On the global cider front (it’s a small world) big news was made a couple of weeks ago when SAB/Miller/Molson/Coors bought Crispin Cider.  Crispin had bought Fox Barrel a while back and has been flooding the market with Cider.  We had a Cidermakers conference in Chicago in February and there was much discussion as to what GlobalBeerCo will do to the cider market here in the USA.  Most of us think it will be good for everyone as it will put cider on the radar.  There is some fear that they’ll commoditize cider and make it difficult for the small guys.  I think as long as there are cidermakers out there connected to the orchards and making flavorful ciders the appreciation will grow. The key for those of us interested in cider as a craft product is to try and get more real cider fruit grown.  It’s a slow process but there are more and more people planting traditional cider apple trees out there. 

                We opened our tasting room in November and while Friday afternoon is kind of slow we’ve seen some good traffic on Saturdays. With the days growing longer we’ll probably extend our hours and maybe even open on Sundays. With warm weather we can open the dock doors and have a beautiful view of the electrical supply warehouse across the parking lot.  We hope to see you here!


A mere 4 months after getting Glider Cider into the market I've found my way onto the blog page.  What to write about cider? For most people there's not much to say as their awareness is so limited the most common question we have at festivals is: "Is there alcohol in it"? Don't get me wrong, we get our share of cider fans, and while we take pains to point out that our ciders "aren't sweet", most people's reference is Woodchuck. I think the American Craft Cider Makers are battling the perception that ciders are somehow soda pop, Mike's Hard Lemonade, or should be sweetened with Blueberries. Hopefully we will contribute to the perception of what ciders are and can be.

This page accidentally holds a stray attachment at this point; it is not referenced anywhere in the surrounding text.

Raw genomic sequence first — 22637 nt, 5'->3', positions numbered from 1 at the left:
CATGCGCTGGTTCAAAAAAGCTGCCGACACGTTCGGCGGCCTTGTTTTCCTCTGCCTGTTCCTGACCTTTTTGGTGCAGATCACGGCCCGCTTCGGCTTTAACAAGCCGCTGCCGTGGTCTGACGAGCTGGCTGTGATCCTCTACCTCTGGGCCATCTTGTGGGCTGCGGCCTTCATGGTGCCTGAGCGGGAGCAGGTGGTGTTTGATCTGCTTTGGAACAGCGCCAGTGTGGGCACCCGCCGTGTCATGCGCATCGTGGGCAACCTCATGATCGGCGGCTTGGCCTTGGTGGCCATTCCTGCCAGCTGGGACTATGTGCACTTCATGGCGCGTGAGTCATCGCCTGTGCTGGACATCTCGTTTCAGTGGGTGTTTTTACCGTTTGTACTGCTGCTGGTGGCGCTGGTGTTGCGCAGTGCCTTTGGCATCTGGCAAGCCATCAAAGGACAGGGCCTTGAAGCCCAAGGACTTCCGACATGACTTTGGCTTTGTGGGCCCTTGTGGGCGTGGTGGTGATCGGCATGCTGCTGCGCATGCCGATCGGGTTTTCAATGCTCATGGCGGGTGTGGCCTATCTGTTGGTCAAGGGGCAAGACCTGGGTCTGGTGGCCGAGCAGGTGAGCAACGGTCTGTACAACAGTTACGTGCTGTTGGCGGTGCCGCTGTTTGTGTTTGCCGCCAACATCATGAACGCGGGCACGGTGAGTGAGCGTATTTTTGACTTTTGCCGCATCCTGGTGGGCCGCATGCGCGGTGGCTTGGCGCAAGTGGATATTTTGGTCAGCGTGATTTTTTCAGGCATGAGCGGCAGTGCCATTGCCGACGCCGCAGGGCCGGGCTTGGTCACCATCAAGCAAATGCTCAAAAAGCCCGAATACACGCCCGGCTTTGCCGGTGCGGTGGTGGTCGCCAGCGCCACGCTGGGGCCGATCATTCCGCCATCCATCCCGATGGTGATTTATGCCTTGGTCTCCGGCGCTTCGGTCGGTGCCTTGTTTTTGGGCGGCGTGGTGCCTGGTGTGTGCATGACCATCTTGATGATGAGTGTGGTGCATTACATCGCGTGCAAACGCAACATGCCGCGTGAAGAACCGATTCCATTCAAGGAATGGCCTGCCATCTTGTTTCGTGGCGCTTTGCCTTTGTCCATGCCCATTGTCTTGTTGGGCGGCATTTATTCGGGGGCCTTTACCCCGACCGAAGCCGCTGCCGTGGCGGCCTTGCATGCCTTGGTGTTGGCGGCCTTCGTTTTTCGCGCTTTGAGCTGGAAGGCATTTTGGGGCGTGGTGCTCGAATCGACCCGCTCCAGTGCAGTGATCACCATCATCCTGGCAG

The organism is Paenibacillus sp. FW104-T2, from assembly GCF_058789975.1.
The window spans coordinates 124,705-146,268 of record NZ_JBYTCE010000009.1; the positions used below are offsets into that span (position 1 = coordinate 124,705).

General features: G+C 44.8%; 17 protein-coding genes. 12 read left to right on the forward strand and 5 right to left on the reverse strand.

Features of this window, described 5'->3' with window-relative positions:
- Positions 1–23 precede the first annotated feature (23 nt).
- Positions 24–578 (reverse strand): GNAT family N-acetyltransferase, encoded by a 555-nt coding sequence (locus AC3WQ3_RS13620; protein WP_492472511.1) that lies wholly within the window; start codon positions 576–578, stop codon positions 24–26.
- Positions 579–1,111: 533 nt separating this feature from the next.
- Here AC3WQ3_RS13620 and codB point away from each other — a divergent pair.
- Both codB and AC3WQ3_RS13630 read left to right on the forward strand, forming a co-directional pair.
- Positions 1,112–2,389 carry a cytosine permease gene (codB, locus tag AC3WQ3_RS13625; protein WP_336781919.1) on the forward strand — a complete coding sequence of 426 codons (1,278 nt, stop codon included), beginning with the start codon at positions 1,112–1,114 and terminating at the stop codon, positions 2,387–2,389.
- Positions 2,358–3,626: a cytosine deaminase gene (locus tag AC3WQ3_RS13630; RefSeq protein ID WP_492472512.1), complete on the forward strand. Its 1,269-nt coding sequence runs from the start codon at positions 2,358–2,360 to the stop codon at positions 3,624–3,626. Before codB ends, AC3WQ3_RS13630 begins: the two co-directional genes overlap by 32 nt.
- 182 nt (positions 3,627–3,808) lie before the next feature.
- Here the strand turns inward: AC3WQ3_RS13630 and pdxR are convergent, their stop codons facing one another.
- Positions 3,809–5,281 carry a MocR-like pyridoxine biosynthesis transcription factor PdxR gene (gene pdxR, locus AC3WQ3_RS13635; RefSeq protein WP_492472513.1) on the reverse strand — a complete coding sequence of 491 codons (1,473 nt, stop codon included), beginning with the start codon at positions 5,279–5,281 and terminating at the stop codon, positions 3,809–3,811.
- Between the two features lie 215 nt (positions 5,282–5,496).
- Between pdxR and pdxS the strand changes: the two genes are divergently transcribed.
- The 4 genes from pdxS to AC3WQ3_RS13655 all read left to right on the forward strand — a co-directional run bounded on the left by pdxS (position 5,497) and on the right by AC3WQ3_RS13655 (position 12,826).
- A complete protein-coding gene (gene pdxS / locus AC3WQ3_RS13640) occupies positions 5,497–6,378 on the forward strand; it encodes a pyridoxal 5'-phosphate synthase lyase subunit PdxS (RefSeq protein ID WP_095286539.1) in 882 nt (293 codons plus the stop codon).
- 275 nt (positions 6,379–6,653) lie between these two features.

I started in the Micro-Brewing business in 1988 as the assistant brewer at the Wynkoop Brewing Company in Denver. I remember well the reaction people had to the beer with hop flavor. (almost imperceptible to today's hopping rates) My friend Russell Schehrer was all about "warm and flat is where it's at". Traditional English Ales were lower alcohol, served at "cellar" temperature and were subtle in their balance between malt and hops. Subtle but incredibly flavorful compared to what was seen as "beer" in those days.  Boulder Beer was around but still not available in too many places, the Boiler Room in the old Tivoli Building had Redhook and Thomas Kemper on tap and Old Chicago had a selection of beer that was huge for the day.